On India’s Use of the Death Penalty
Capital punishment or the death penalty has been abolished completely in 103 countries. 50 countries have not used it for the past 10 years or more or they practice a moratorium. Public opinion against the death penalty around the world is increasing. According to Amnesty International, 37 countries had the death penalty in 1994, compared with 22 today. In Europe and Latin America, the practice has essentially been entirely banished and an increasing number of African countries are reviewing their laws. Recently, two victims, one in China and the other in the US, were found to be innocent following their executions. Can the state give back their lives?
India, the world’s largest democracy shamelessly continues to apply the death penalty. On Sunday the famous Bollywood star, Salman Khan, tweeted against the death penalty for Yakub Memom who was accused in the 1993 Mumbai serial bomb blasts case and was ultimately executed on the July, 30 2015. Immediately after the tweet, he received support from former Bollywood star and present BJP Member of Parliament, Shatrugan Sinha.
What followed was a shameful reflection on the rich heritage of India as a tolerant and non violent country. Goons from the BJP and Shiv Sena gathered in large numbers and protested in front of Salman Khan’s house. The actor withdrew his tweets.
Without going into the merits of the case, one needs to understand that the state is meant to protect its subjects, not necessarily by killing those who have caused harm to fellow subjects of the state. If revenge is the answer, the state need not exist. Hammurabi’s code of laws was discarded as draconian ages ago. There is no greater glory to the state than showing mercy and compassion to its offenders.
Death penalty has been there since time immemorial and the argument is that it acts as a deterrent to those who may think of committing a heinous crime, but has it had the desired result over thousands of years? One who has made up his mind to terrorize and kill innocents is never deterred by the consequences of his action.
The Indian public needs to understand that terrorism is not the biggest killer in India, poverty and misguided government policies are. Farmer suicides have killed more than 300,000 farmers since independence in 1947. (There was a 26% increase in farmer suicide in 2014 alone).
Diseases, unsafe roads and railways are the biggest killers and the state does not highlight these issues as there are no political gains to be had.
More than 200 prominent people in India have sought clemency for Yakub Memon. By killing Yakub Memom, will the 250 victims of the 1993 blasts be brought back to life, or would his execution bring solace to all the families of those victims?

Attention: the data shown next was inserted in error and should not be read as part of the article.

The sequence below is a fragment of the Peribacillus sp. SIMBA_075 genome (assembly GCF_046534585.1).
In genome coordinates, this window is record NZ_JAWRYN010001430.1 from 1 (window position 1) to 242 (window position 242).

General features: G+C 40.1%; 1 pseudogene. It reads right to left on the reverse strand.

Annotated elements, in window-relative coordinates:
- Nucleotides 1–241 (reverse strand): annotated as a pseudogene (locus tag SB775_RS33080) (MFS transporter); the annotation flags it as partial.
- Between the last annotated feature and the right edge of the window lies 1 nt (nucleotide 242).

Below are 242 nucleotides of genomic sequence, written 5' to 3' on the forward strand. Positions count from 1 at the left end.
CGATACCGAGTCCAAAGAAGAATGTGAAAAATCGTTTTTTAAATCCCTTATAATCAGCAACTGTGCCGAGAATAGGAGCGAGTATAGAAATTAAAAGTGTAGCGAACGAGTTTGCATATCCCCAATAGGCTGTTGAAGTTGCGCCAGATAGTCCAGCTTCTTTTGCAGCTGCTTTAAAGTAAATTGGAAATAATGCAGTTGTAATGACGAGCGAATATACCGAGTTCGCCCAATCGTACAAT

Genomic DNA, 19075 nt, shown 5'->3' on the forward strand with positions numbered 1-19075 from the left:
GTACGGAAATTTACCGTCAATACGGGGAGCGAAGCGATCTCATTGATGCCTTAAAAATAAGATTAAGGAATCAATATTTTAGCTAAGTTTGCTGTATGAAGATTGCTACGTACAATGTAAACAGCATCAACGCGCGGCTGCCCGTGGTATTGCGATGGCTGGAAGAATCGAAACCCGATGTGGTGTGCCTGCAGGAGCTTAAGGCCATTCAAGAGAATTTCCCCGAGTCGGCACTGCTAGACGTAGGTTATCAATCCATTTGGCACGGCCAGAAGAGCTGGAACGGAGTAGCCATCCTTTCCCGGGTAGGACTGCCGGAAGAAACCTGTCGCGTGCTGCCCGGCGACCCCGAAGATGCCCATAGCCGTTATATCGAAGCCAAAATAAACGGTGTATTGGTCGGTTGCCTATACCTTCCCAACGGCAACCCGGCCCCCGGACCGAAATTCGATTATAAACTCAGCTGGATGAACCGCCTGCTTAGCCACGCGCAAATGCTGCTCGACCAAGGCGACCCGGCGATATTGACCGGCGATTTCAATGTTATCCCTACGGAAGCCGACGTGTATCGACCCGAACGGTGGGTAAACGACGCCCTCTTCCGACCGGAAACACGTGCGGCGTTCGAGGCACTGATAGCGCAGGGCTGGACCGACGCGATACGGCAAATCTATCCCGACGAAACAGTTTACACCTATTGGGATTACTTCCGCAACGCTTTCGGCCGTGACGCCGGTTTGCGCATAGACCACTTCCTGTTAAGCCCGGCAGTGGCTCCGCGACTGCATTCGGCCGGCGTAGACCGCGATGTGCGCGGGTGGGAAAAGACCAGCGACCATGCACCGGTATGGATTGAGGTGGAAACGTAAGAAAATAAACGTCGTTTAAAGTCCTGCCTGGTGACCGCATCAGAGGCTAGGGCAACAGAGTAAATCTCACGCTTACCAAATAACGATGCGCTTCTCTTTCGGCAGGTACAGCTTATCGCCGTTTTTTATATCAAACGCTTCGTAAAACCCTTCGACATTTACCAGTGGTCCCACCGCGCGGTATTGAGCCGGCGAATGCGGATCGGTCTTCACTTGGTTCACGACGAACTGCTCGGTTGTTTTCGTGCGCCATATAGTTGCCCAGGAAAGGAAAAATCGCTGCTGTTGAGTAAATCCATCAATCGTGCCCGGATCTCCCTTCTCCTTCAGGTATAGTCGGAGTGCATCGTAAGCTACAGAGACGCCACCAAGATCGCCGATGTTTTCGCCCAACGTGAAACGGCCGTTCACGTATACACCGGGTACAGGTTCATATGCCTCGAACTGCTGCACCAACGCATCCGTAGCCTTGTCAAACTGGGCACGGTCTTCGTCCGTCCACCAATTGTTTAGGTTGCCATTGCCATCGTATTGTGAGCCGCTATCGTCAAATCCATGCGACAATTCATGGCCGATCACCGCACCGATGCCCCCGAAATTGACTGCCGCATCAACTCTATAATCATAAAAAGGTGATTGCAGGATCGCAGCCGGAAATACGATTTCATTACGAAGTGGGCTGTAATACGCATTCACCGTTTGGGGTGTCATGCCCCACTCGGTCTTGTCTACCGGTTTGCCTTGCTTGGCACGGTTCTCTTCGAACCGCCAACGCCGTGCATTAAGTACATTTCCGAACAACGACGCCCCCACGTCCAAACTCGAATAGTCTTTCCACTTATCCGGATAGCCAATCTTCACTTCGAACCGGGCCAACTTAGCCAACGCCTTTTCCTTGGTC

What has happened to this country of Mahavira, Buddha, Ashoka the Great? The world over we Indians are respected for the Gandhian ideals of truth and ahimsa (non violence). We were the torch bearers of Human Rights around the world. Would the hanging of Yakub Memom satisfy our collective thirst for blood? Here I am reminded of the few lines of George Orwel’s essay, A Hanging:
It is curious, but till that moment I had never realised what it means to destroy a healthy, conscious man. When I saw the prisoner step aside to avoid the puddle I saw the mystery, the unspeakable wrongness, of cutting a life short when it is in full tide. This man was not dying, he was alive just as we are alive. All the organs of his body were working – bowels digesting food, skin renewing itself, nails growing, tissues forming – all toiling away in solemn foolery. His nails would still be growing when he stood on the drop, when he was falling through the air with a tenth of a second to live. His eyes saw the yellow gravel and the grey walls, and his brain still remembered, foresaw, reasoned – even about puddles. He and we were a party of men walking together, seeing, hearing, feeling, understanding the same world; and in two minutes, with a sudden snap, one of us would be gone – one mind less, one world less.
The greatest pleasure and the path to inner peace is in forgiving and not seeking revenge. Forgiveness would surely elevate India as a morally powerful country ready to take up the leadership role for those who are victims of terrorism.
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